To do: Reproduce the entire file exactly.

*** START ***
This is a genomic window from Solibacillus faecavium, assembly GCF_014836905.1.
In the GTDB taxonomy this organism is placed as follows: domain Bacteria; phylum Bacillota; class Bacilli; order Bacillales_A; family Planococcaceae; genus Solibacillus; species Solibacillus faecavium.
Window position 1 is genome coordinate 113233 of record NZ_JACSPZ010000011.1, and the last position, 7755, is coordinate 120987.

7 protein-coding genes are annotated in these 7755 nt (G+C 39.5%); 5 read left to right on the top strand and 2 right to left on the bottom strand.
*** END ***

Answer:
This is a genomic window from Solibacillus faecavium, assembly GCF_014836905.1.
In the GTDB taxonomy this organism is placed as follows: domain Bacteria; phylum Bacillota; class Bacilli; order Bacillales_A; family Planococcaceae; genus Solibacillus; species Solibacillus faecavium.
Window position 1 is genome coordinate 113233 of record NZ_JACSPZ010000011.1, and the last position, 7755, is coordinate 120987.

7 protein-coding genes are annotated in these 7755 nt (G+C 39.5%); 5 read left to right on the top strand and 2 right to left on the bottom strand.